Two Girlarium sonnets:
Sometimes it takes a six-hour drive to meet
another villain to understand why
you became one, too. Girl he used to beat,
consensually, becomes the one you cry
to, discrete, IM introduction: “I know
what it feels like to be his orphan.” Week
commiserating online while you grow
more sure your tenure, little one, is done. Weak
enough to say yes when she suggests you
should take a holiday, Atlanta — there’s
sex clubs. She knows what looks like love — your view
opened door, her pompadour, dark suit,
stare before she zips you in an obscene dress —
feel what remains of his latest princess.
Kristin Garth is a Pushcart, Best of the Net & Rhysling nominated sonnet stalker from Pensacola. Her sonnets have appeared in journals like Glass, Yes, Five: 2: One, Isacoustic* and many more. She is the author of twelve books of poetry including Pink Plastic House (Maverick Duck Press), Candy Cigarette Womanchild Noir (The Hedgehog Poetry Press) and the forthcoming Flutter: Southern Gothic Fever Dream (TwistiT Press) and The Meadow (Apep Publications, 2020). Follow her on Twitter: (@lolaandjolie) and her website http://kristingarth.com
Banner Image “Pink Bouquet” by Robert Frede Kenter. Tweets at @frede_kenter
I broke you
out of solitary—
I did it because
because it was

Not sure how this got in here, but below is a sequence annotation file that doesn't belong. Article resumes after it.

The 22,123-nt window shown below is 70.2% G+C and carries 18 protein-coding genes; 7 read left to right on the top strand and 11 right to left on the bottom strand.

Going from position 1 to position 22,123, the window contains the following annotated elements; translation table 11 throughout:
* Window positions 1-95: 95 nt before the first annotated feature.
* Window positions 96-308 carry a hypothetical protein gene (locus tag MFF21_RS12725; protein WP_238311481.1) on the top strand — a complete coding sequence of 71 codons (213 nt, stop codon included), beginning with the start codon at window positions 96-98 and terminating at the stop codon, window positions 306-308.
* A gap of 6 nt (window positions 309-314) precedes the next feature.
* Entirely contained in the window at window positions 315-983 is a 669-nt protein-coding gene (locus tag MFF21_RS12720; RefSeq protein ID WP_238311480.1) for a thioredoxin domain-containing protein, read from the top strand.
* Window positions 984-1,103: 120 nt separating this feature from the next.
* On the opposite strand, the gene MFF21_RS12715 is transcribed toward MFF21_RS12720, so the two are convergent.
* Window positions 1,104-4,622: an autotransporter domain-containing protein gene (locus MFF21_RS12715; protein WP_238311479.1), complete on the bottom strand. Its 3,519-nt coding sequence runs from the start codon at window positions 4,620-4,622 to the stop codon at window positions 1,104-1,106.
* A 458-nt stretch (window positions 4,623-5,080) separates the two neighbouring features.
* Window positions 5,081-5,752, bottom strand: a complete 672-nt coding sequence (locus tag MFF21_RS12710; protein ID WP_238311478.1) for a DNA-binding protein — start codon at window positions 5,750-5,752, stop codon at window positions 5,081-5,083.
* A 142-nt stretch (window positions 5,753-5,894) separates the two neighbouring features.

Tara Skurtu @TaraSkurtu is a two-time Fulbright grantee and recipient of two Academy of American Poets prizes and a Robert Pinsky Global Fellowship in Poetry. Her poems appear in magazines such as Salmagundi, The Kenyon Review, Plume, Poetry Wales, and Poetry Review. She is the author of The Amoeba Game. Tara teaches creative writing in Bucharest.
Banner Image “Dream #4” by Robert Frede Kenter. Tweets at @frede_kenter
Gullible eggs (reprise)
My mother lied with tenderness, sweet
aplomb, and range;
she’d seen a century, our crooked sea-swelled house
cost a million, and all babies were born with feathers
that softened the world’s edges
In the suburbs
At night, bodies unfold their pretty scars
and souls start rattling their cages.
Morning, always fresh and unhurried.
Midday is to be lived within itself,
good food, tempered laughter,
a bottle of Amarone.
There is an aristocratic cadence
in the way time punctures the day.
thongs & sand
some days I wake
up hot & he
regrets he’s not w/me
& I turn &
drive & I won’t
tell you about my
drives for then I
would have to show
Tim writes a stork down, the gulls,
and -‘I met a woman by the littoral line.
She played throwing with her dog, claimed,
“I hate everything except cats.”
I saw the waves revealed a skeleton.
Whose spirit did empty it there?
Before Sunday Dinner
My brother scrubs hard
from his two smoking fingers
until they blush
like mortified teenagers
who scream, don’t look at us!
Niall M Oliver @NMOliverPoetry is an Irish born writer who lives in London with his wife and two boys. He takes inspiration from his roots and everyday life, and has previously been published in The Lake Poetry, as well as a couple of anthologies but has yet to meet anyone who claims to have read them.
Banner Image “Siblings” by Robert Frede Kenter. Tweets at @frede_kenter.
Again I come
To the dark room of my heart
From where I form the light
I am a spirit hovering
Yesterday at the riverfront, the water
rose so high a man washed
his socks from the rubble placed along the bank
to guard the walking path. His socks
were filthy from slogging through the Quarter
during the morning’s flood. As hot
as it was, those socks must have felt
divine on his feet, like a river of cool breeze
carrying him to his next shady spot. He did not
rush the washing. He had no need
to leave any of the river behind.